Running an organization is a lot more complicated than just sitting behind a desk, typing on your computer, and answering phone calls and emails within the day.
As a sales manager, you want to stay on top of things to ensure that your company grows along with its market. But sometimes, it can be hard to identify who or what is contributing to its success (or lack thereof). After all, there are many steps and procedures that are involved in the sales process—and this is where general sales reporting comes in.
Though there are many ways to perform a sound financial tracking system, a daily sales report serves as the core tracking element for controlling an organization’s cash, measuring its cost and sales performance, and forecasting future sales along the way. You may also see monthly report examples.
But to understand how a daily sales report is created, we must first look into what sales reporting really is and the role it plays in keeping a sales team on track. In this article, we will discuss all you need to know about sales reports and a few tips on how to create one.
The sales cycle can be a long, grueling process to begin with. While some prospects are easy to convert, others can take a lot longer than most. Some clients or customers simply require a different kind of selling approach to close a deal. At the other end of the spectrum, you might even have a few sales representatives with an otherwise different style of functioning. You may also see marketing report examples.
Every step of the sales cycle is crucial to the company’s success, which is why keeping track of significant information is vital to help improve your results.
Part of being a sales manager is having the knowledge of the process of the sale. This includes the touches or activities necessary to close a deal, along with how long a deal can stay in the sales pipeline, where it’s likely to get held up, and so much more. You may also like recruitment report examples.
Good sales reporting provides managers with enough insight on the process and foundation of a successful sales operation. This can help predict where an organization’s success lies and what can be done to improve its results. But it takes more than just the numbers to measure a company’s growth, as sales managers must also look into who or what is driving those sales to maximize on such as your market continues to grow. You may also check out financial report examples.
Once you have fully understood the reasons behind your data and its corresponding results, it would be easier to focus your team’s efforts in managing decisions regarding production quantities, employment needs, pricing, timelines, and other necessary components that keep your business flourishing. You might be interested in annual report examples.
Although there are many things to report on, for most sales managers, it all boils down to what’s essential to the company’s growth and measuring every factor to make the best possible decisions for the business.
Here are a few fundamental data points you may want to emphasize on your sales report:
Round up the total number of deals you have in all stages of your sales pipeline. This includes prospects who are interested in your services, those who have been inquiring and meeting up with your sales team, and leads who are close to sealing a deal. It’s important to note where they are, when they are expected to close a deal, and the likelihood of bringing revenue for your business. You may also see weekly sales activity report examples.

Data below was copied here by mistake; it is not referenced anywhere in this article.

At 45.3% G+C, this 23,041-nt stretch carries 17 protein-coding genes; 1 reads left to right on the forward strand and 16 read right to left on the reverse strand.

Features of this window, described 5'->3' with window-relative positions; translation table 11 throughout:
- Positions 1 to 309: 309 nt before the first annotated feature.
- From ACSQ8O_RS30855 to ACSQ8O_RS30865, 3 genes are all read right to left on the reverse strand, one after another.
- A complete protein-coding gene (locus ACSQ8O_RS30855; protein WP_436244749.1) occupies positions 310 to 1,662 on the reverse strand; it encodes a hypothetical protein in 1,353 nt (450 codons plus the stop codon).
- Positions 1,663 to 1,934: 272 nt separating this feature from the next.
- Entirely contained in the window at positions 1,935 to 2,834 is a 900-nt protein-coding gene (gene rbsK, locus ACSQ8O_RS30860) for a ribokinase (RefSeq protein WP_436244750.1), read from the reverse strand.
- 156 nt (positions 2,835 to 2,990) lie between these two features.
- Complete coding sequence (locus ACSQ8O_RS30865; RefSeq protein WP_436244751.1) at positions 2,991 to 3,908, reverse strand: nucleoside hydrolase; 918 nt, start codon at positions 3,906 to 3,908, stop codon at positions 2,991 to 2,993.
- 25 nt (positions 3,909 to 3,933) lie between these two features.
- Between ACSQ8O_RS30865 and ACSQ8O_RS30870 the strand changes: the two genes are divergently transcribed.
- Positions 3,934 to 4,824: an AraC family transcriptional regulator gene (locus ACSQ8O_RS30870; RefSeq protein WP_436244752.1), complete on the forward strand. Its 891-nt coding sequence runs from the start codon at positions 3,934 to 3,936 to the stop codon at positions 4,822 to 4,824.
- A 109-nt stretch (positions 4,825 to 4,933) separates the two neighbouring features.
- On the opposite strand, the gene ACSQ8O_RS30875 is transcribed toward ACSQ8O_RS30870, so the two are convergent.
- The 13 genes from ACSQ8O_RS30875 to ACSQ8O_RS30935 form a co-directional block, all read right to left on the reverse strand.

Sales contracts can vary greatly depending on a number of factors related to the product or service available and the offer provided by a prospect or sales rep. Even so, you still need to identify the average size of the deal in your sales pipeline in order to make a quick but credible sales forecast and strategy. You may also like technical report examples.
This should verify the average number of open deals necessary to close one deal. This is usually determined through past results.
The sales velocity determines the average time it takes for a prospect to complete the sales cycle. The faster it takes for a deal to close, the better for your team.
Managing a sales force without an effective reporting system is almost like driving with your eyes closed with no direction of where you’re headed. Now imagine if your team failed to submit a daily or weekly sales report to update you on the latest happenings, how can you expect operations to run as smoothly when you’re completely unaware of the wrongful decisions and mistakes made by your team? You may also see business report examples.
There are three essential reports that any well-run sales organization should have. These are as follows:
A daily call report provides information about the number of times a sales rep has called customers, who they spoke to, what they talked about, and an action plan for these scheduled calls. These reports are usually turned in on a day-to-day basis and must be reviewed every other day for a timely evaluation.
Think of the amount of resources wasted if a sales manager failed to monitor a sales team’s productivity. A productivity report should show the activity level taking place within the sales organization and ensure that each salesperson is meeting (or even exceeding) the specified productivity standards. You may also like trip report examples.
The data included in the productivity report typically covers the number of outbound calls, conversations, voice mails, client meetings, and sales presentations.
Productivity reports must be submitted and reviewed on a weekly basis. The phone bill and the daily call report are both used to verify the information stated in the given simple report.